Before watching the movie:
I’m pretty sure this is the biggest movie Keanu Reeves was in before The Matrix. In fact, as I think Bill and Ted is more cult, this might be the movie that brought Reeves into the broader cultural consciousness. I’ve always wondered a little about how the movie sustains the speeding bus premise for the entire runtime. I’m surprised to see Jeff Daniels here too, since the only cast members anybody discusses are Reeves and Bullock.
After watching the movie:
LAPD SWAT officer Jack Travern and his bomb defusal expert partner Harry Travers are dispatched to an office building with a stuck express elevator sabotaged by a bomber threatening to blow the emergency brakes and drop the people trapped inside unless he gets a multimillion dollar ransom. With some quick thinking, Jack is able to save the elevator using a crane, but soon after, the escaped bomber, as a personal revenge against Jack, blows up one city bus and tells Jack that there’s a bomb on another bus full of people that will arm when it goes over 50mph and then detonate if it goes under that speed, or if he doesn’t get his money in the next three hours, or if anyone gets off the bus. Immediately Jack goes to intercept the bus on the highway. As it has already exceeded 50mph, he boards the bus to warn and explain, and almost immediately a panicking rider afraid Jack will arrest him accidentally shoots the driver, causing passenger Annie Porter to have to take the wheel. With his SWAT colleagues providing support, Jack has to keep the passengers safe while speeding around LA traffic.
I was surprised that almost an entire act takes place before the bus itself comes into play and after the bus is resolved. The entire zeitgeist of the movie is the bus, but that’s an oversimplification or caricature. There’s a relatively robust story around it, resulting in less of a “Die Hard on a bus” movie than its reputation.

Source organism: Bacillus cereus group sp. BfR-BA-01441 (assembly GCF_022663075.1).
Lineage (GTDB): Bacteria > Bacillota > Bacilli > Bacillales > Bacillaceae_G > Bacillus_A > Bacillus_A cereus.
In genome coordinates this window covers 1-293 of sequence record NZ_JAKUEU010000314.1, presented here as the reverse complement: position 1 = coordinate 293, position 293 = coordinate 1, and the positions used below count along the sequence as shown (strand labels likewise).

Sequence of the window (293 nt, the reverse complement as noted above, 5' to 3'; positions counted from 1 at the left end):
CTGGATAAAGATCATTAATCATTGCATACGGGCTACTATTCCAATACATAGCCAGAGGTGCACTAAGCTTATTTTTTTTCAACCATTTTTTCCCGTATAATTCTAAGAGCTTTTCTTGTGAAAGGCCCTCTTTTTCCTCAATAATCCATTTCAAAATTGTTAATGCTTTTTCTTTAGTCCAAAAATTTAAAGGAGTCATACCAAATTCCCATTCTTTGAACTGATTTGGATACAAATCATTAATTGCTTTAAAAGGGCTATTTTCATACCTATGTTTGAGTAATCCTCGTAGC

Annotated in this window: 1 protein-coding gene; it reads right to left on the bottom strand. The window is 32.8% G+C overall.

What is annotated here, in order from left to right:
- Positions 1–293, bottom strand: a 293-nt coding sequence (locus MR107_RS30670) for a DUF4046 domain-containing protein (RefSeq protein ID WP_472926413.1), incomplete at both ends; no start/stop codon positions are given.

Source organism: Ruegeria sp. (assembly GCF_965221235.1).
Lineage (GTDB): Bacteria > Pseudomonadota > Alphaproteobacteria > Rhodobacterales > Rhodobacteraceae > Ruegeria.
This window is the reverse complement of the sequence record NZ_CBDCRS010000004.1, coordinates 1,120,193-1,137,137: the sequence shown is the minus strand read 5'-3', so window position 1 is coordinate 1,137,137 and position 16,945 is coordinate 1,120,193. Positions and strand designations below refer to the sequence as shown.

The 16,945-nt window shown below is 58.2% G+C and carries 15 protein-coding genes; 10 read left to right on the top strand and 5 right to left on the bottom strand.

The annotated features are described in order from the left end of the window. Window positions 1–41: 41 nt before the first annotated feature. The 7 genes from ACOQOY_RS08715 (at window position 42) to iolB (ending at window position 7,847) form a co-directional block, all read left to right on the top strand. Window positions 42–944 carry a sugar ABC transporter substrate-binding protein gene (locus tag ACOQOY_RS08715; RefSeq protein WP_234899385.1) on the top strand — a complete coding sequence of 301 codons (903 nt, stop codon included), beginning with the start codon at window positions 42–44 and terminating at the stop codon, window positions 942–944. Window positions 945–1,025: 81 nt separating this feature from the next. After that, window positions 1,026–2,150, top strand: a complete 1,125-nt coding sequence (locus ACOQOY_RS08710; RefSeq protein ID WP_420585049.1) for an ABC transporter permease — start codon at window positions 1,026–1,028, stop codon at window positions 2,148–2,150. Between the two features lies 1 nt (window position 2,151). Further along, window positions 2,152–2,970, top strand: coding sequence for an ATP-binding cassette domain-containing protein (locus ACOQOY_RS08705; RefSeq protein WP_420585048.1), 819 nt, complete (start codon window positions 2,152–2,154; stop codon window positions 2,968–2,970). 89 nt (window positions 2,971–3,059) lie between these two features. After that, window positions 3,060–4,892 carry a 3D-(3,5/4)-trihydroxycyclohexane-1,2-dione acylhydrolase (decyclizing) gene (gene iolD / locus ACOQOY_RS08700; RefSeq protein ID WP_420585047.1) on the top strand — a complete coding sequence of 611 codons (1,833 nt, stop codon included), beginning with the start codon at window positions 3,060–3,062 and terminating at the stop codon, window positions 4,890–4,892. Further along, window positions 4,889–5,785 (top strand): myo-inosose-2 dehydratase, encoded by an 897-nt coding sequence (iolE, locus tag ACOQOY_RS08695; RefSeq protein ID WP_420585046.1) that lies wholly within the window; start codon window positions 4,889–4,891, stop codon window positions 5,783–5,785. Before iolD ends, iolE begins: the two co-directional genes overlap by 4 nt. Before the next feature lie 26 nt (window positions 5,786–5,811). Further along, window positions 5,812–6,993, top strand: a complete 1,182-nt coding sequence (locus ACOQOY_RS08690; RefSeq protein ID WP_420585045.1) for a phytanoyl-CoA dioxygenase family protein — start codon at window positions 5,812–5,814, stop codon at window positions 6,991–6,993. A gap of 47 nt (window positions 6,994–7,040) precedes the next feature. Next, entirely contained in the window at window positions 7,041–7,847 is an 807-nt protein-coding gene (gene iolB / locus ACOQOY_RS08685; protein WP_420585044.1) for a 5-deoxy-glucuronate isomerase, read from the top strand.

Still, probably more than half of the movie revolves around the bus and they keep it fresh and exciting, with the situation evolving even while they’re essentially NASCAR racing a bus. The title sequence is really the only dull part because it’s just slowly descending an entire elevator shaft, and you don’t realize until later that that’s meant to communicate the scale of how far the sabotaged elevator can fall.
I guess I have to address the performances, and yes, Keanu Reeves is a bit flat. But he’s doing a stoic action hero thing that I think was more common in the 90s. He has plenty of opportunities to break out of that here. Similarly, Sandra Bullock is doing what you get Sandra Bullock for. Really, everyone is a bit stock because this is plot driven, not character driven. I really enjoyed Harry’s parts because Harry is very much a likeable, expressive Jeff Daniels type, but that is almost certainly a calculation to prepare the audience response to later developments.
This movie is, to the surprise of pretty much nobody who has been around pop culture in the last 25-plus years, a whole lot of fun. It’s exciting and even without particularly deep characters, engaging. I’m actually a little disappointed that the one sequel failed so badly it effectively killed the notion of an ongoing franchise. However, Reeves seems to be doing a greatest hits tour in theaters currently, so maybe that could include another Speed that captures more of what makes the original so popular.